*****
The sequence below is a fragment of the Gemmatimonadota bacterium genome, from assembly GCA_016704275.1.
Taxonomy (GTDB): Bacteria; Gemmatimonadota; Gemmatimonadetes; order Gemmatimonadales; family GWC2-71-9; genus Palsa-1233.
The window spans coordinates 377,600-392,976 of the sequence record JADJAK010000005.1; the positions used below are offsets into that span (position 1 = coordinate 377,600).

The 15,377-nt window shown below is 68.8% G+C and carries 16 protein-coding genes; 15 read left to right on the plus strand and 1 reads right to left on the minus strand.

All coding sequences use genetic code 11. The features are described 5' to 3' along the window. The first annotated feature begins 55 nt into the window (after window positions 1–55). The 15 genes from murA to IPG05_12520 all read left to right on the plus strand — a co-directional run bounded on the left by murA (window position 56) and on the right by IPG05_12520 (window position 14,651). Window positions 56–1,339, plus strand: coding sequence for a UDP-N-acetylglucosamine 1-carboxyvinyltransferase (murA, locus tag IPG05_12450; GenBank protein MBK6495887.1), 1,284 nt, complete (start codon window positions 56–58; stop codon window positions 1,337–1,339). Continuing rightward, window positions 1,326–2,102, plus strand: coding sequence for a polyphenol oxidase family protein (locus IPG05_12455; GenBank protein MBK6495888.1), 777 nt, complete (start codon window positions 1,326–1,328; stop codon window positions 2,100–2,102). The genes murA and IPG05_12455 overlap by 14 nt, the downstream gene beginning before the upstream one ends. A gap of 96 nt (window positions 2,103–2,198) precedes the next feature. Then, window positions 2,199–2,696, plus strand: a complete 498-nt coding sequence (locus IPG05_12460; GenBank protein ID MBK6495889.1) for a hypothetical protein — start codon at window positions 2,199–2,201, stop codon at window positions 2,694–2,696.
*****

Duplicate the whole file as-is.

The sequence below is a fragment of the Gemmatimonadota bacterium genome, from assembly GCA_016704275.1.
Taxonomy (GTDB): Bacteria; Gemmatimonadota; Gemmatimonadetes; order Gemmatimonadales; family GWC2-71-9; genus Palsa-1233.
The window spans coordinates 377,600-392,976 of the sequence record JADJAK010000005.1; the positions used below are offsets into that span (position 1 = coordinate 377,600).

The 15,377-nt window shown below is 68.8% G+C and carries 16 protein-coding genes; 15 read left to right on the plus strand and 1 reads right to left on the minus strand.

All coding sequences use genetic code 11. The features are described 5' to 3' along the window. The first annotated feature begins 55 nt into the window (after window positions 1–55). The 15 genes from murA to IPG05_12520 all read left to right on the plus strand — a co-directional run bounded on the left by murA (window position 56) and on the right by IPG05_12520 (window position 14,651). Window positions 56–1,339, plus strand: coding sequence for a UDP-N-acetylglucosamine 1-carboxyvinyltransferase (murA, locus tag IPG05_12450; GenBank protein MBK6495887.1), 1,284 nt, complete (start codon window positions 56–58; stop codon window positions 1,337–1,339). Continuing rightward, window positions 1,326–2,102, plus strand: coding sequence for a polyphenol oxidase family protein (locus IPG05_12455; GenBank protein MBK6495888.1), 777 nt, complete (start codon window positions 1,326–1,328; stop codon window positions 2,100–2,102). The genes murA and IPG05_12455 overlap by 14 nt, the downstream gene beginning before the upstream one ends. A gap of 96 nt (window positions 2,103–2,198) precedes the next feature. Then, window positions 2,199–2,696, plus strand: a complete 498-nt coding sequence (locus IPG05_12460; GenBank protein ID MBK6495889.1) for a hypothetical protein — start codon at window positions 2,199–2,201, stop codon at window positions 2,694–2,696.